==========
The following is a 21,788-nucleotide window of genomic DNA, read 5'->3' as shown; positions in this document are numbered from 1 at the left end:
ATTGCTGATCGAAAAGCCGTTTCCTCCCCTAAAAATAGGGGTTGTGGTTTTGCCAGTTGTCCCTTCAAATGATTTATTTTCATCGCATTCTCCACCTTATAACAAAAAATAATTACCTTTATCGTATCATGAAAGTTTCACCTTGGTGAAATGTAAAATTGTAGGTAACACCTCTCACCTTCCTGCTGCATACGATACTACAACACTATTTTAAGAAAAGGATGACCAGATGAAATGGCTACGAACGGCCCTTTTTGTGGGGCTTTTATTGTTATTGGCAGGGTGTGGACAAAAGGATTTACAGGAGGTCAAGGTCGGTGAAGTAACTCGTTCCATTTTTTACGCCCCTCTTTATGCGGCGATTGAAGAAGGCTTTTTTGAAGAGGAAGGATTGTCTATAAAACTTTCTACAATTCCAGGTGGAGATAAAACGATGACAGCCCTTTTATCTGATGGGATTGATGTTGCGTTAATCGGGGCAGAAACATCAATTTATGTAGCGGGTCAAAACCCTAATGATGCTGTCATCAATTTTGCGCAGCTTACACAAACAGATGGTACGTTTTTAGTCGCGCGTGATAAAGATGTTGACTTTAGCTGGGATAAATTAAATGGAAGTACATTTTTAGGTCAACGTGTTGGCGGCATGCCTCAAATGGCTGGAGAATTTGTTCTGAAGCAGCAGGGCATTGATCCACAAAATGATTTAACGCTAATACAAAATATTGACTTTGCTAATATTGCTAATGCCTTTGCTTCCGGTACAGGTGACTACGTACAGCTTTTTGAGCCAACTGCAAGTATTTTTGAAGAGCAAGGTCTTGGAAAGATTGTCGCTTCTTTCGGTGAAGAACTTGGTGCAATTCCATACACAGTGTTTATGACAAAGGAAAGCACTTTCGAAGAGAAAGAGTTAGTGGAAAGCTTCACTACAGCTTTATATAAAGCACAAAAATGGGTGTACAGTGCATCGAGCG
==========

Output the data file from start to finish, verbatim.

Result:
The following is a 21,788-nucleotide window of genomic DNA, read 5'->3' as shown; positions in this document are numbered from 1 at the left end:
ATTGCTGATCGAAAAGCCGTTTCCTCCCCTAAAAATAGGGGTTGTGGTTTTGCCAGTTGTCCCTTCAAATGATTTATTTTCATCGCATTCTCCACCTTATAACAAAAAATAATTACCTTTATCGTATCATGAAAGTTTCACCTTGGTGAAATGTAAAATTGTAGGTAACACCTCTCACCTTCCTGCTGCATACGATACTACAACACTATTTTAAGAAAAGGATGACCAGATGAAATGGCTACGAACGGCCCTTTTTGTGGGGCTTTTATTGTTATTGGCAGGGTGTGGACAAAAGGATTTACAGGAGGTCAAGGTCGGTGAAGTAACTCGTTCCATTTTTTACGCCCCTCTTTATGCGGCGATTGAAGAAGGCTTTTTTGAAGAGGAAGGATTGTCTATAAAACTTTCTACAATTCCAGGTGGAGATAAAACGATGACAGCCCTTTTATCTGATGGGATTGATGTTGCGTTAATCGGGGCAGAAACATCAATTTATGTAGCGGGTCAAAACCCTAATGATGCTGTCATCAATTTTGCGCAGCTTACACAAACAGATGGTACGTTTTTAGTCGCGCGTGATAAAGATGTTGACTTTAGCTGGGATAAATTAAATGGAAGTACATTTTTAGGTCAACGTGTTGGCGGCATGCCTCAAATGGCTGGAGAATTTGTTCTGAAGCAGCAGGGCATTGATCCACAAAATGATTTAACGCTAATACAAAATATTGACTTTGCTAATATTGCTAATGCCTTTGCTTCCGGTACAGGTGACTACGTACAGCTTTTTGAGCCAACTGCAAGTATTTTTGAAGAGCAAGGTCTTGGAAAGATTGTCGCTTCTTTCGGTGAAGAACTTGGTGCAATTCCATACACAGTGTTTATGACAAAGGAAAGCACTTTCGAAGAGAAAGAGTTAGTGGAAAGCTTCACTACAGCTTTATATAAAGCACAAAAATGGGTGTACAGTGCATCGAGCG